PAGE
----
‘Dramarama’ Is A Sweet Look At Queer Teen Life Dripping In ’90s Nostalgia


Jonathan Wysocki is hopeful audiences will come away from his new movie, “Dramarama,” ready to re-embrace their teenage selves ― even if they “cringe at what they see.”

The new comedy is Wysocki’s debut feature and begins virtual screenings next Saturday as part of Outfest Los Angeles. It stars Nick Pugliese as Gene, a high school drama geek who is struggling to come to terms with his sexuality. His road to self-acceptance, however, contains a number of emotional obstacles, given that he attends a parochial school in the conservative-leaning suburban town of Escondido, California, circa 1994.

On a summer night after graduation, Gene joins four budding thespian friends for a murder-mystery-themed party meant as their last hurrah before college. He intends to use the gathering as an opportunity to tell his pals that he’s gay, but can’t seem to summon the nerve. The handsome Oscar (Nico Greetham) becomes a welcome distraction, while another classmate, Claire (Megan Suri), seems to be harboring a secret of her own.

Speaking to HuffPost, Wysocki said he pored over his own teenage diaries while developing the concept for “Dramarama.” The writer and director also peppered his script with references to ’90s cultural touchstones, such as MTV videos and Winona Ryder films, to ensure the youthful dialogue felt era-appropriate. (Played by Zak Henri, a brooding pizza delivery man named JD is a nod to Christian Slater’s character in 1989’s “Heathers.”)

Setting “Dramarama” in 1994, writer-director Jonathan Wysocki wanted to create a snapshot of queer teen life as it was before the broader cultural support that exists today.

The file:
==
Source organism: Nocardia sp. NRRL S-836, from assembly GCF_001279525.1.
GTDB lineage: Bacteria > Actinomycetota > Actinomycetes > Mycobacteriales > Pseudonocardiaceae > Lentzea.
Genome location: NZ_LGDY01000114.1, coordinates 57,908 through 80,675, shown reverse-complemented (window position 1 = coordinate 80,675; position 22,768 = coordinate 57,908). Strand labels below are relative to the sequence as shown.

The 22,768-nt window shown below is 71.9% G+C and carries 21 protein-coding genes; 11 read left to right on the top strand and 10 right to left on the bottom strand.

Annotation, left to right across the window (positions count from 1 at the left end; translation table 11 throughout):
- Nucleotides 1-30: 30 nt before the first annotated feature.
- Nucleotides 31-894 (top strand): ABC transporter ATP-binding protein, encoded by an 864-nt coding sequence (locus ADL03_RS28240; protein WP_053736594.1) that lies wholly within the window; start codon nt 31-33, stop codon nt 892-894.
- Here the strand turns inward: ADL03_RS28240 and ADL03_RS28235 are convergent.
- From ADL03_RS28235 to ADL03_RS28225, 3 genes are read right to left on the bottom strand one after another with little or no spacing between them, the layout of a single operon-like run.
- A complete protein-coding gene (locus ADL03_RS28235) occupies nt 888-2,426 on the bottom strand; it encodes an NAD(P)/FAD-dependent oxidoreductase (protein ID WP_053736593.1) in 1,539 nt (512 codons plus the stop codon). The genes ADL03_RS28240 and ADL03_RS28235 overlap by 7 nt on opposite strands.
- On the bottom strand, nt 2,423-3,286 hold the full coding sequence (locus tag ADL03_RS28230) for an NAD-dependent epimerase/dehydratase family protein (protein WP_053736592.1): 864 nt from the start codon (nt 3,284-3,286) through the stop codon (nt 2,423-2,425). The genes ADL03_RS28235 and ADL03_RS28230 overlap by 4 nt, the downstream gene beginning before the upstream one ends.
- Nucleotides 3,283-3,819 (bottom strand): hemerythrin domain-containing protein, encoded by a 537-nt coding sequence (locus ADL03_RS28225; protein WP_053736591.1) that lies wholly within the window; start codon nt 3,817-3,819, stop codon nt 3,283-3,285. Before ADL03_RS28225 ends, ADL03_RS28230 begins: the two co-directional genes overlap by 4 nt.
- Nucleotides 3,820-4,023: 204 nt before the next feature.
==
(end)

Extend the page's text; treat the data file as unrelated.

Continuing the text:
Of course, “Dramarama” is debuting in the wake of movies like “Love, Simon” and “Booksmart,” both of which centered on LGBTQ teen narratives in ways tailored to a mainstream audience. Wysocki, however, didn’t want his young queer characters to be liberated by a “coming-out” moment.

“I was definitely intent on showing a young person who wants to come out, but ultimately isn’t ready to make that confession ― and have that be OK,” he said. “I also wanted to show two queer friends at very different stages of the coming-out process, where one is at acceptance and the other is far from it. Both of these story points were part of my reality at that age.”

Setting “Dramarama” in 1994, Wysocki wanted to create a snapshot of queer teen life as it was before the broader cultural support that exists today. Hence, he was also adamant that the film take place in Escondido, located about 31 miles north of San Diego, rather than a more progressive enclave like Los Angeles or San Francisco.

Unlike in other films, the queer teen characters in "Dramarama" aren't liberated by a “coming-out” moment.

Unlike in other films, the queer teen characters in “Dramarama” aren’t liberated by a “coming-out” moment.

“Environment is everything for queer kids ― it affects your self-awareness, your self-worth and your safety,” he said. “For me and my high school peers, no one felt safe coming out in the early ’90s, and doubly so growing up in the conservative place we called home.”

Though Wysocki was excited to see “Dramarama” on the big screen during Outfest Los Angeles, he had to scale back his expectations after the COVID-19 pandemic forced festival organizers to move the 10-day event online. The movie was chosen as one of a series of entires to receive a drive-in screening on Aug. 30. If all goes according to plan, the film will be continue to be added to festivals later this year in hopes of securing a distributor for 2021.

And while “Dramarama” is focused on teens, he sees the film’s depiction of characters with opposing views on religion and sociopolitical issues to have a resounding message for adults too.

“They may disagree and argue, but they don’t cancel each other forever,” he said. “They make amends and keep trying.”

Catch a sneak peek at “Dramarama” below.

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